Longevity Secrets of the Blue Zones

No, it’s not a new miracle herb or weight loss drink from the extraterrestial planet of the Avatars, nor a fancy place on the female physiology. Yet, the Blue Zones are places you’d want to know about, and some are right here in our own backyard.

Identified by National Geographic writer Dan Buettner, along with some of the world’s leading longevity researchers, the Blue Zones are pockets of civilization where people reach the age of 100 ten times more frequently than they do in the U.S. and other parts of the industrialized world.

Furthermore, those who live in Blue Zones enjoy healthier—not just longer—lives; typically living productive, vital lives till well into their 90s. And notably, the leading killers of the industrialized world: heart disease, diabetes, obesity, and cancer occur at only a fraction the rate we’re used to seeing them.

From Sardinia, Italy to Okinawa, Japan, there are a number of communities across the globe whose citizens are enjoying levels of health and longevity that would turn the rest of us green with envy. So far five Blue Zones communities have been identified—Sardinia, Italy; Ikaria, Greece; Nicoya, Costa Rica; Okinawa, Japan, and in the U.S., Loma Linda’s Seventh Day Adventists, which on average enjoy a 10 to 15-year longer life span than people in the rest of the U.S..

So what is it about these Blue Zones that lends their inhabitants longer and more comfortable lives? Many might point to genetics, but research, most notably studies of twins, has established that less than 25% of our life-length is actually determined by our genes.  The rest, 75% is determined by lifestyle, or to put it differently, how we treat our bodies: what we eat, how much rest we get, how stressed out we are, how much we move.

Finding the Elusive Fountain of Youth

With the longevity ball batted out of heredity’s court and into our own, the Blue Zones project seeks to take a more proactive approach to how we take care of our long-term health. The premise of the project is simple: if you can find and adopt the common lifestyle factors from the Blue Zones, it should be possible to positively impact anyone’s long-term chances of staying healthy well into old age. In short, you might just have found the elusive formula for the Fountain of Youth.

The Power 9

In his book, the Blue Zones, Dan Buettner summarizes the healthy behaviors shared by the Blue Zones into what he calls The Power 9. Here they are—as you will see, there are some familiar old lifestyle habits, and some new—and surprising—ones.. 

1. Stop Eating……when you’re 80 percent full.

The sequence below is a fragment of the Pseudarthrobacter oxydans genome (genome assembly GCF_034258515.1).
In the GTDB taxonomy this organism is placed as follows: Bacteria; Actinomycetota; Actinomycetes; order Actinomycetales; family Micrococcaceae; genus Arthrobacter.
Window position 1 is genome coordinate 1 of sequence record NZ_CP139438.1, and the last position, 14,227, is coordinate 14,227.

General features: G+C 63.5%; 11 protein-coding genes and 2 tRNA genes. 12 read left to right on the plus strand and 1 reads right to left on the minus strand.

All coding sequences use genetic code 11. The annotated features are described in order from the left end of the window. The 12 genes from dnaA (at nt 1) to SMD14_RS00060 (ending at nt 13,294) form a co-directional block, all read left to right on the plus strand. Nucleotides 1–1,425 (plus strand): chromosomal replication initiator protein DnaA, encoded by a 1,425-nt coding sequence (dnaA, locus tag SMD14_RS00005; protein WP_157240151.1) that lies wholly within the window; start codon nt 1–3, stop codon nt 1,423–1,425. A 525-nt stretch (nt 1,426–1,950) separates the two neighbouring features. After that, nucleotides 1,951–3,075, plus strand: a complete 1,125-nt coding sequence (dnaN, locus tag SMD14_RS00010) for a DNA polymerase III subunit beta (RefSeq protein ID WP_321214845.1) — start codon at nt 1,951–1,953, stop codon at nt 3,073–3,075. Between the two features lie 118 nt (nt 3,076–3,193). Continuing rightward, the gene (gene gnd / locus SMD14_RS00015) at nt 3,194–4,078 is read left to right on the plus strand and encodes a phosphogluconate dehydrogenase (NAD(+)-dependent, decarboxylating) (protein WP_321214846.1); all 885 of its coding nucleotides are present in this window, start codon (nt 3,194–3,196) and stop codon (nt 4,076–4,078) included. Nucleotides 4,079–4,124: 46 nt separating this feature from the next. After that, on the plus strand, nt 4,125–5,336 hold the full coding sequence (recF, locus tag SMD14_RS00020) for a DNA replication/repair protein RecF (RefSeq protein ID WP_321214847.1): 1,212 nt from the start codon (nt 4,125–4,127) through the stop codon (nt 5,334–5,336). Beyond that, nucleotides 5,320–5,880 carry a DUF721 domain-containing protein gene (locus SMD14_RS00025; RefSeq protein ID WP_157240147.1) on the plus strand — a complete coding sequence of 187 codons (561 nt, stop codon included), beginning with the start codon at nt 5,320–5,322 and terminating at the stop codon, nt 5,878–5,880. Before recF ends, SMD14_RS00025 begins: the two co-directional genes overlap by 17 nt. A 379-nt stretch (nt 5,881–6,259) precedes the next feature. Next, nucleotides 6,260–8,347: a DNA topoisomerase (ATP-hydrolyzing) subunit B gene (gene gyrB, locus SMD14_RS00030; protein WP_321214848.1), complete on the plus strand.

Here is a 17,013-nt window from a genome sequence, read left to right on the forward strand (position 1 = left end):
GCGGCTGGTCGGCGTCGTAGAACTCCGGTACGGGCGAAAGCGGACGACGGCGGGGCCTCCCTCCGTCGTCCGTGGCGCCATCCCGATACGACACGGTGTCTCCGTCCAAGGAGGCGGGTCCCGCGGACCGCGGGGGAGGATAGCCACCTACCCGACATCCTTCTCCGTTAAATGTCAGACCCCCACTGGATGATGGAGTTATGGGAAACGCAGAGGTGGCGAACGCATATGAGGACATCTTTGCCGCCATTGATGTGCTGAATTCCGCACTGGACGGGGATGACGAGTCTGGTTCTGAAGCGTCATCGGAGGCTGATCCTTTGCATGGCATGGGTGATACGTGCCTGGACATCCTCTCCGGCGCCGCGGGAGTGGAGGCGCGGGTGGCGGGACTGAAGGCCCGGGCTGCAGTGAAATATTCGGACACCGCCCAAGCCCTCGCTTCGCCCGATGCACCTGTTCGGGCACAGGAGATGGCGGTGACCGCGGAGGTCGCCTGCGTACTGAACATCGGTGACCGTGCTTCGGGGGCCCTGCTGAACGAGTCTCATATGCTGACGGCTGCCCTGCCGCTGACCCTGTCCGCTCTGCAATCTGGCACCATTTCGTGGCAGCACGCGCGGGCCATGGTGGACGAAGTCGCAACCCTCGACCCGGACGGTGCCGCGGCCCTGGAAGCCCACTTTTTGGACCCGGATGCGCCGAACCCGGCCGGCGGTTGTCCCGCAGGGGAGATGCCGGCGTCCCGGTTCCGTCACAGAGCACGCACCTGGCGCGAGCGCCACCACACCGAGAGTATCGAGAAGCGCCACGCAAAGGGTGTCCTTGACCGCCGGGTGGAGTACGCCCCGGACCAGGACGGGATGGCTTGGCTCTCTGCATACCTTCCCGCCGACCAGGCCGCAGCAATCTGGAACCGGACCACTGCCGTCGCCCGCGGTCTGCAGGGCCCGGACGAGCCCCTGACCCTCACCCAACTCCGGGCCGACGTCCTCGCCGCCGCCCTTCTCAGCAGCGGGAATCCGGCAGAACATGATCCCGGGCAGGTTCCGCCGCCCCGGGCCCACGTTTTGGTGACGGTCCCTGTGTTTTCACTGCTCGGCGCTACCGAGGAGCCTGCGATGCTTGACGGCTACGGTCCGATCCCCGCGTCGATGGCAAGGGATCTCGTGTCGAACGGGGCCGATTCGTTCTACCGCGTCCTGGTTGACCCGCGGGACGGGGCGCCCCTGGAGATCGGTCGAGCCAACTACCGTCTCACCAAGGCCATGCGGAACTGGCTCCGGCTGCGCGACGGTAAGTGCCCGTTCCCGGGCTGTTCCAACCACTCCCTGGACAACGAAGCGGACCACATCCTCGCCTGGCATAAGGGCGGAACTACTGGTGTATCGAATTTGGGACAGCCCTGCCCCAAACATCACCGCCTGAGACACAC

Using smaller, 10-inch plates can help with this habit, as can serving meals in discrete portions instead of buffet-style.

2. Dine on Plants.

Eat more veggies, and less meat and processed foods. A balance of healthful fats (such as those found in nuts); a variety of vitamins, minerals, and antioxidants; whole grains (quinoa, brown rice, etc.); quality protein (found in beans and lentils); and high-nutrient foods will leave you with stable energy levels and contribute to healthy body weight. Avoid buying junk food, or put it on hard-to-reach shelves, and cook your own meals whenever possible to avoid fast foods.

3. Keep Moving.

Find ways to move naturally, such as walking, gardening, using fewer labor-saving devices. Get a pedometer to keep track of your activity. Many physicians recommend a minimum of 10,000 steps a day. And of course, as any yogi knows, nothing keeps you young like a daily dose of spine-twisting yoga asanas.

4. Slow Down.

Balance work and rest, take vacations regularly, don’t overschedule yourself. In other words, stress less.

5. Drink Red Wine.

People in most Blue Zone communities drank red wine consistently, but in moderation. The antioxidants in wine are powerful disease fighters; if you don’t want to drink wine, organic grape juice or other fresh juices high in antioxidants are a good substitute.

6. Find Purpose.

And pursue it with passion. Having a purpose of life keeps you engaged, vital, and young at heart. Your body will reflect these qualities too.

7. Join a group.

Create a healthy social network. People with strong social support groups are known to live longer and they navigate life’s ups and downs better.

8. Feed your soul.

Engage in spiritual activities, which bring deeper meaning to your life. This doesn’t necessarily mean religious activities, even a walk in nature can be a spiritual activity, as long as it helps broaden your perspective and connect you with the wider cosmos we are a part of.

9. Love your tribe.

Make family and community a high priority.

Of course, changing lifestyle habits isn’t easy, particularly since we daily are bombarded with marketing messages pushing us to consume with abandon stuff which, for the most part, really isn’t that good for us.

However, simply having awareness of what encourages health and what does not is a good start. And as most long-term yoga practitioners experienced, as you deepen your sense of connection with the body through a regular yoga practice, you also deepen your sense of what supports your well-being and what does not. As studies have shown, for example, yoga tends to develop more mindful eating habits, which in turn encourages natural weight loss and keeps the body naturally slim over time.

And that, for most of us, is one thing that will really put us into our own personal Blue Zone.

To find out how long you can expect to live given your current life style habits, try this handy little calculator from the Blue Zones project: The Vitality Compass

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